Some will remember that when the Engineer moved in here a year ago, he brought three cats with him — Mystery, Seven and Lily, the Children of Bast.
Lily is a shy, stumpy, grey-tabby woodland sprite who hides under the bed or in the closet when she’s not being snuggled by her brother. Big blond Mystery — you see him here on the left, paw over Seven’s shoulder — is everyone’s friend, an outsize doofus who can take up a whole bed.
I have not talked about Seven in a while because it made me too sad. Seven was the odd cat of the Basts, the cat that no one liked very much except the Engineer himself; even I found her weirdly offputting at first and I couldn’t have told you why. Not to adore a cat is an odd experience for me, but both of the Bast sisters were so frantically afraid of strangers that it was sort of a personal diss. When the Engineer was still living in the awful group house, they would both hide in his box spring any time I dropped by. I didn’t even know exactly what they looked like for the first couple of years.
Seven did have prepossessing traits, though. She was all business about hunting, and after Mystery had spent a quarter hour looping and lurching after a fly that got in one warm evening, walked into the room, leapt up without missing a beat and whapped it dead to the floor with her forepaw, then walked on. She was the only cat any of us ever knew who would actually stick her nose in a glass of red wine and lap it. People were careful not to take this too far. The vet liked to refer to her “tortitude” — she was all tortie, not a spot of white anywhere, a smaller, skinnier edition of my Aggie.
Mystery was fond of cuddling her, and she learned that if she licked his head a few times, he would kick into gear and administer a full body groom. We always did think of him as the big blond gay hairdresser.
One of the Engineer’s housemates was nominally responsible for Seven and Lily being there, but skipped out: “Those are the bad cats. You can have them.” (Yeah.) We have to find them homes, I said. I can’t handle more cats.
We didn’t find homes. So they came with him.
Seven had already lost a bit of weight — something all the Basts needed to do, because they always went in for competitive eating. After she came here, she lost a little more. Her breath was a bit stinky, and we took her in to the vet and asked about getting her teeth cleaned; sometimes they won’t eat if their gums are sore.
Not teeth, said the vet. Kidneys. In eight months since her last exam, at the age of only about nine, her kidneys had completely tanked.
We spent about six weeks medicating and hydrating her before the vet would even think of doing the dental cleaning, which she really needed. Do you know how you hydrate a cat? There is an IV bag, which hangs on the shower rod, and you pop a #18 needle into the fold of skin that you can pinch up at the scruff, which has almost no pain nerves. The cat just sits there with the fluid solution dripping in until there is a little camel hump, and goes off, looking offended, to absorb it. It perked her up a treat.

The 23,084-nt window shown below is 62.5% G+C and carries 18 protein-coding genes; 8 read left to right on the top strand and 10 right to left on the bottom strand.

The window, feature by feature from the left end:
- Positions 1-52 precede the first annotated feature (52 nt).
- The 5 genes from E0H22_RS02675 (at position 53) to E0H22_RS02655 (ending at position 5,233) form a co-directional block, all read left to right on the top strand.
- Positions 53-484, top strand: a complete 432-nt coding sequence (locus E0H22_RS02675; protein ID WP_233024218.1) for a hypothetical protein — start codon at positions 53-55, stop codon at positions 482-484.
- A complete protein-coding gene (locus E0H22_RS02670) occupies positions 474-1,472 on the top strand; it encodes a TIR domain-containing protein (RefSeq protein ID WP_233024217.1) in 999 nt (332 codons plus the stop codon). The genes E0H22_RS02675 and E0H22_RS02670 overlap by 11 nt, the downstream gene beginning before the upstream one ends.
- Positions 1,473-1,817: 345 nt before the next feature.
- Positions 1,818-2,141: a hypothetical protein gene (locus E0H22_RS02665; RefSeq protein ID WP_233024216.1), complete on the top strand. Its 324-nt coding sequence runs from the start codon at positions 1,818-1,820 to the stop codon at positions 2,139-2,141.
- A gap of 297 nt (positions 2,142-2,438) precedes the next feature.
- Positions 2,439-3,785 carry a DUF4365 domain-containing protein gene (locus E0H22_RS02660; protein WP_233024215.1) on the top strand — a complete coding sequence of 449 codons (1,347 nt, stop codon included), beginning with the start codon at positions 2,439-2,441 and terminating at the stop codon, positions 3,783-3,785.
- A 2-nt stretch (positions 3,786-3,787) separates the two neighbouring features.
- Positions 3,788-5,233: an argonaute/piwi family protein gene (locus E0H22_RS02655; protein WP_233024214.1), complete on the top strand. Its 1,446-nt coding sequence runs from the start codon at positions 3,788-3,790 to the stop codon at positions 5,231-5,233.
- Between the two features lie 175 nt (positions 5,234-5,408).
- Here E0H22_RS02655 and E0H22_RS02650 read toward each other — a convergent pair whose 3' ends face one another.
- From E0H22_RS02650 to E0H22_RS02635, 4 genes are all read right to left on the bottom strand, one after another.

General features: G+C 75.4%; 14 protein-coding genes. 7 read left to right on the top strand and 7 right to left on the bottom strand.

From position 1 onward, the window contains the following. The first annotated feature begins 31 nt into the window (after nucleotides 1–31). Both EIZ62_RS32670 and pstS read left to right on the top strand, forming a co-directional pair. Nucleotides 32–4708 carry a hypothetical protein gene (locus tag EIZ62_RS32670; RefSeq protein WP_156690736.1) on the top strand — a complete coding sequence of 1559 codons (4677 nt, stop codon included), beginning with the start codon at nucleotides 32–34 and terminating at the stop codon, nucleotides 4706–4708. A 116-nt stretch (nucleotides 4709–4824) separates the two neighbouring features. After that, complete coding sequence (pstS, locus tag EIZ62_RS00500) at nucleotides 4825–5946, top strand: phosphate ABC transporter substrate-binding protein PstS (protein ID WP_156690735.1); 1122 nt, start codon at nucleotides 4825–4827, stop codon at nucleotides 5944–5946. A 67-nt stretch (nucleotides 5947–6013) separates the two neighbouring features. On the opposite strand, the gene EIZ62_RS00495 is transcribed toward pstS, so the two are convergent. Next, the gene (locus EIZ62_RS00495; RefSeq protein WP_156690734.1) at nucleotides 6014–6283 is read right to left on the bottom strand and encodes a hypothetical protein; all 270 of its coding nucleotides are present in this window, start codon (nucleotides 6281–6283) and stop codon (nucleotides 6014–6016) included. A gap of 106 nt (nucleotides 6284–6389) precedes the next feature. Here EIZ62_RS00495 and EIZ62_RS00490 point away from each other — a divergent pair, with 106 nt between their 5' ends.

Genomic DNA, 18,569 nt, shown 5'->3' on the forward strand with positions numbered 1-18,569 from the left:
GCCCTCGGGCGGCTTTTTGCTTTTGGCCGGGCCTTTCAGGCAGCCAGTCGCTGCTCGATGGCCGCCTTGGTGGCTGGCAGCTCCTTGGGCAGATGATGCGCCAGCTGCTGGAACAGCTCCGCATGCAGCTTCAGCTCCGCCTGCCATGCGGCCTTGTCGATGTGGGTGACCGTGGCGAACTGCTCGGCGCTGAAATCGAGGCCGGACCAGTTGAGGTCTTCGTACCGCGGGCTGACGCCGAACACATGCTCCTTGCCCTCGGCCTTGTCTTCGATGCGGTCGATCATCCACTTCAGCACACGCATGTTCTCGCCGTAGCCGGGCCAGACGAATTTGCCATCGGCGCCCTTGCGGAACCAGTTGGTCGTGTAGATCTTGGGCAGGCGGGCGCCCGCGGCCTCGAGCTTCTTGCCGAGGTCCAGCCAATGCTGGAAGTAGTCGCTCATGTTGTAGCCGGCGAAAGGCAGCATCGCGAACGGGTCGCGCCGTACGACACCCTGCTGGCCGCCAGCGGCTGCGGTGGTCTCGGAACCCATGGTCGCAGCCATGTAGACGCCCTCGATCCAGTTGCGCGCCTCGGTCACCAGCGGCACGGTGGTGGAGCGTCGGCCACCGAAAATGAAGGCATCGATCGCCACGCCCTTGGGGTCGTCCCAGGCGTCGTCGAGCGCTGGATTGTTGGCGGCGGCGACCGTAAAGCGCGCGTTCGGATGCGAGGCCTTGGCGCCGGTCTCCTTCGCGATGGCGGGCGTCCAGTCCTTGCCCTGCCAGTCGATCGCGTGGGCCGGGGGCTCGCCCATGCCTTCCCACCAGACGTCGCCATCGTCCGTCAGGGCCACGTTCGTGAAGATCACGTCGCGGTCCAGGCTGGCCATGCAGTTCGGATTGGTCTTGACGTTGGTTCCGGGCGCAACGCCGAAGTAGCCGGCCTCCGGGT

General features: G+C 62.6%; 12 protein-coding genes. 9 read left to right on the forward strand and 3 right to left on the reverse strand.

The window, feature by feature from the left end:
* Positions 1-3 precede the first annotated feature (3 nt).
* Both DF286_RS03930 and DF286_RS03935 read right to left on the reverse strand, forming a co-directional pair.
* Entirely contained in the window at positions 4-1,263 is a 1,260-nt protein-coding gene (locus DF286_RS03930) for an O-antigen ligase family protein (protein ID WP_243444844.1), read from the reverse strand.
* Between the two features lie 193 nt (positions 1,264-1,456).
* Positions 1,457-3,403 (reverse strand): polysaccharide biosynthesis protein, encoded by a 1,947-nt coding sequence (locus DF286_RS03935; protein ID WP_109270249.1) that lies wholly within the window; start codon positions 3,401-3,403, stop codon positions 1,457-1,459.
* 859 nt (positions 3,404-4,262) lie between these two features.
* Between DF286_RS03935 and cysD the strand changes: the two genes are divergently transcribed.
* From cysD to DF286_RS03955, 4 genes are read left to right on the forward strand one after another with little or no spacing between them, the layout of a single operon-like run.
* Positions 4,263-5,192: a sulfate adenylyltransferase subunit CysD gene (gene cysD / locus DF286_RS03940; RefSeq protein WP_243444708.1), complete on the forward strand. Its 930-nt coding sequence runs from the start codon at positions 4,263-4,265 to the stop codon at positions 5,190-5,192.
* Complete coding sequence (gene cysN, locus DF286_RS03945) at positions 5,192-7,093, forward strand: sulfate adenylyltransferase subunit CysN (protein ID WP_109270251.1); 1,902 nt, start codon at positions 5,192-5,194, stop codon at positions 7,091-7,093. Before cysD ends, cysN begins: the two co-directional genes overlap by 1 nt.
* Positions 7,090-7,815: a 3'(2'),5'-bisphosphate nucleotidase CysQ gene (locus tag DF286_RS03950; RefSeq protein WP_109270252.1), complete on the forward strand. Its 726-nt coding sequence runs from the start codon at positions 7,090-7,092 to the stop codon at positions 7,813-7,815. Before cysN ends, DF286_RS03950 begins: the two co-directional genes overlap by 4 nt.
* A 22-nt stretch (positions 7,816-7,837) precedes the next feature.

The vet got her on the table for the dental work, sedated her, opened her mouth up and found a great lump of ohmygodthisisdisgusting growing inside her right cheek.
The biopsy came back negative. It looks like stomatitis, said the vet. They get allergic to their own dental plaque. Sometimes you just have to pull all the teeth. Here’s some medicine, let’s try that first.
We tried the medicine. Nothing much happened. Two weeks later the vet looked in Seven’s mouth and had a truly unprofessional meltdown — it must have been a long day — that ended with directing us to a specialty clinic and a Scottish oncologist with a melodious accent and a gentle, cat-loving manner. “She’s like my cat,” he said, “she’s motoring all around the floor. Are you a little shark, Seven?”
He took some fluid from the growth, which you could now feel from outside her jaw, and told us that it was a nasty aggressive cancer, and that most treatments did not work well and surgery would leave her unable to eat at all. She wasn’t ready to go yet, he didn’t mean that, but we would have to talk about it.
I looked it up online. The first vet had done all the right things; there was no reason the lab should have missed it. It was a type of cancer commoner in cats exposed to secondhand smoke. Two of the Engineer’s old housemates smoked — not in the same part of the house he occupied, but Seven went everywhere.
We gave her steroids and pain meds, just in case (cats never tell you), morning and night, and fluids twice a week. She stopped motoring around the floor, and spent her days under the piano lamp on a folded towel, sunning in the radiance of a seventy-five watt bulb. Mystery and Lily withdrew; they knew something was wrong. But she seemed to be enjoying her sun baths, and snuggling on the Engineer’s shoulder.
One morning the Engineer put her little smidgen of food in front of her, and she just looked up and said “I can’t do this” as eloquently as if it were human speech. The Engineer scooped her up onto his shoulder — by now she weighed almost nothing — sat down with her in a big papasan chair, and wept quietly.
Mystery ambled in. I hadn’t seen him in the same space with Seven for a couple of weeks, but he sprang up onto the back of the bowl chair — he can spring something mighty for a seventeen pound cat — settled down, and reached his forepaw over the Engineer’s shoulder to cover Seven’s.
They stayed like that for several minutes, before we called the vet and took Seven in, and brought an empty carrier back.
I’m so glad we didn’t “find homes for them.” I only wish I’d known her longer.
She had little eyebrows of calico orange in the black, like a photographic negative of Groucho Marx, and a long noodly tail, and she would sit in the Engineer’s lap to get petted while he worked at his computer.
Charging a glass now.